As we approach our third full “season” of COVID-19, it’s not just the infection that is impacting our population, it’s also anxiety, stress, isolation, and depression. In addition to being at higher risk of complications from the illness than other segments of the population, older adults are also vulnerable to the impact of social isolation, depression, and may see an escalation in chronic medical conditions because of the measures put into place to prevent the spread of COVID-19.
Dr. Mah, Associate Professor of Psychiatry at U of T says, “Seniors’ mental health is a highly relevant issue right now. We know that during the SARS epidemic in 2003, there were increases in psychiatric problems among older adults in areas with large outbreaks of the virus. Today, one-third of people below 65 years of age are experiencing depression and high stress, even when they have not been infected or exposed to COVID-19. These numbers may be even higher in older adults, who are more vulnerable to COVID-19 and to social isolation.”
While initiatives such as a joint study between Baycrest and the Centre for Addiction and Mental Health (CAMH) to study the impact the pandemic and physical distancing has had on the mental health of older adults are underway, we are still in the early days of such studies, and a long way off from offering concrete, evidence based solutions.
Finding a balance between safety while combatting loneliness has been a challenging tightrope to walk, particularly for the front-line workers who are responsible for protecting vulnerable communities. Thankfully with some planning and ingenuity we can work together towards pleasurable in-person dining in COVID-19 that is both delicious and safe.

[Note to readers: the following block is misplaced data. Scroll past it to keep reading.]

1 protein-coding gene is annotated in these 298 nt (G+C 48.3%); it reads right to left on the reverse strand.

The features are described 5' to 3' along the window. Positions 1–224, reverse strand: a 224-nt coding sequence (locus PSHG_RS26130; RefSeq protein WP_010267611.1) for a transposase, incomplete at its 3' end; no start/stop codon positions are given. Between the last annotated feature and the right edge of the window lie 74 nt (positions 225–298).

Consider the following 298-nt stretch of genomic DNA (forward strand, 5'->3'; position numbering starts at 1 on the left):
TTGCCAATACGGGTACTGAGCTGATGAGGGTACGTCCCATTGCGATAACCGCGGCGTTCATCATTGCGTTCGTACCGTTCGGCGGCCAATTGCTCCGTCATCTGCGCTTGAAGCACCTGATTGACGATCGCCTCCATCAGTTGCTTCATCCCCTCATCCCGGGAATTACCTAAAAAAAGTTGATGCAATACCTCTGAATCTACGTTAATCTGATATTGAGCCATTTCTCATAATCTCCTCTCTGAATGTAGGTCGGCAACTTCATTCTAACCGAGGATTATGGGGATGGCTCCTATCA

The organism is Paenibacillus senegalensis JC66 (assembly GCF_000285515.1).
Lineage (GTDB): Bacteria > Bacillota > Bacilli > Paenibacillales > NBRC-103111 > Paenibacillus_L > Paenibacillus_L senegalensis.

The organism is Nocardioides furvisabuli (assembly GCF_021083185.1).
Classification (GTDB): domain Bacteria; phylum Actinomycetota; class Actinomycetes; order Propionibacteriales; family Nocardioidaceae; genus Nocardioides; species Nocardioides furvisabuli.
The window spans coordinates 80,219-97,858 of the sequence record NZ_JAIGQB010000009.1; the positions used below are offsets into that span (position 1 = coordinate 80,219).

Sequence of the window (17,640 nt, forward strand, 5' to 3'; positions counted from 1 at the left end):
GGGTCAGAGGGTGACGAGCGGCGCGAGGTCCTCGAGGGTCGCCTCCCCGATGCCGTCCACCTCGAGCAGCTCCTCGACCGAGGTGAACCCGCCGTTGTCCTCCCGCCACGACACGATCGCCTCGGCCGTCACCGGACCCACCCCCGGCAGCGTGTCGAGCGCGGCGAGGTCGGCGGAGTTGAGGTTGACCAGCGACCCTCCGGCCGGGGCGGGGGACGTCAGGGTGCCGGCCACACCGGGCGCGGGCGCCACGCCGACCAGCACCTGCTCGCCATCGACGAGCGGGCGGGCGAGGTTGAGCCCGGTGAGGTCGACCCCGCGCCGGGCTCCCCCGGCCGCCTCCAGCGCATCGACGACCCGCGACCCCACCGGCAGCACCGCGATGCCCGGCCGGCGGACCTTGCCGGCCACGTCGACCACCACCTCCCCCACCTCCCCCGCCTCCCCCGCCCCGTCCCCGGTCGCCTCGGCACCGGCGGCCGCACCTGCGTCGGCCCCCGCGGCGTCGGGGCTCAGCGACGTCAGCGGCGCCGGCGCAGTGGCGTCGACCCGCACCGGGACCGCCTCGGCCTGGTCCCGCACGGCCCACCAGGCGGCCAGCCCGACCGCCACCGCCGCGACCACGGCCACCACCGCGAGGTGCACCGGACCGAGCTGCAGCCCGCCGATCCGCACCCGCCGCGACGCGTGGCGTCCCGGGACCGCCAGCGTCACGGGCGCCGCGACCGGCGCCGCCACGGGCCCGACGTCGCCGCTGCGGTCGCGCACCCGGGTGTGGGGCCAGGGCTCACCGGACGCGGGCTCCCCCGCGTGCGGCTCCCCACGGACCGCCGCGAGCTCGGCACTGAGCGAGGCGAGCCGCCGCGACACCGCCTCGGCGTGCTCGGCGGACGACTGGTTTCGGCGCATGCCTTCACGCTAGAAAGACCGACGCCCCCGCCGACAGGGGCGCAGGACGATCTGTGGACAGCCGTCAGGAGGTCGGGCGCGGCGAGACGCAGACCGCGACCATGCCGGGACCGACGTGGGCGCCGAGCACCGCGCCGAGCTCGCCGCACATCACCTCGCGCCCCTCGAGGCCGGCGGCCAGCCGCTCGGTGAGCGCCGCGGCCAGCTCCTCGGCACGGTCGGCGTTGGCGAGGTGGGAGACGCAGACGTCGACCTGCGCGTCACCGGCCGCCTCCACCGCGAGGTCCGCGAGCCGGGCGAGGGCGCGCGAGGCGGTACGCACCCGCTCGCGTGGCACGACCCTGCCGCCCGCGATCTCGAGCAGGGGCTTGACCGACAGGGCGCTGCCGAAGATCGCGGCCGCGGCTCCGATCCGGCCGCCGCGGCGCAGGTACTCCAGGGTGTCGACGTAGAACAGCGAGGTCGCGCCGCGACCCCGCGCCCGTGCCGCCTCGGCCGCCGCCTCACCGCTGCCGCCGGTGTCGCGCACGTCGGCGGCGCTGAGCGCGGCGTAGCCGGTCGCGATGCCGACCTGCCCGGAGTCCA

Making the Most of Patio Season
There is a growing consensus that being outside is good for all of us, especially older adults. A University of Minnesota study showed that time spent in green and blue (near rivers, oceans, and ponds) spaces is vital to the overall well-being of older adults. Jessica Finlay, lead author of this study said, “Accessibility to everyday green and blue spaces encourages seniors to simply get out the door. This in turn motivates them to be active physically, spiritually and socially, which can offset chronic illness, disability and isolation.”
According to a Harvard Medical School Report, time spent in fresh air boosts levels of Vitamin D, linked to the prevention of diseases like osteoporosis, depression, heart attacks, and strokes. It’s also important for our mental health, decreasing anxiety, and increasing overall happiness. This might also be why, across the board in nightlife and fine dining, venues that include rooftop space, patio, and garden seating have seen a surge in popularity with offering patrons outdoor options.
During COVID-19, alfresco dining has allowed for many businesses to stay afloat from small businesses to fast food giants with dining expanding into parking lots, streets, and sidewalks, depending on the municipality. Since the virus can dissipate more easily in an outdoor setting, people are more confident dining outdoors.
Applying outdoor dining to retirement living communities, such as Delmanor, throughout the spring and summer has been a lifeline and safer way to return to some sense of normalcy. Community members can enjoy social distanced visits with family members and friends in a lower-risk environment, outdoors. This summer Delmanor community members were able to enjoy outdoor special events, at a proper social distance, including Peach Festival events, five-star four-course meals on the terrace, outdoor musical performances, visits from the ice cream truck, oyster shucking events, and outdoor wedding anniversary celebrations.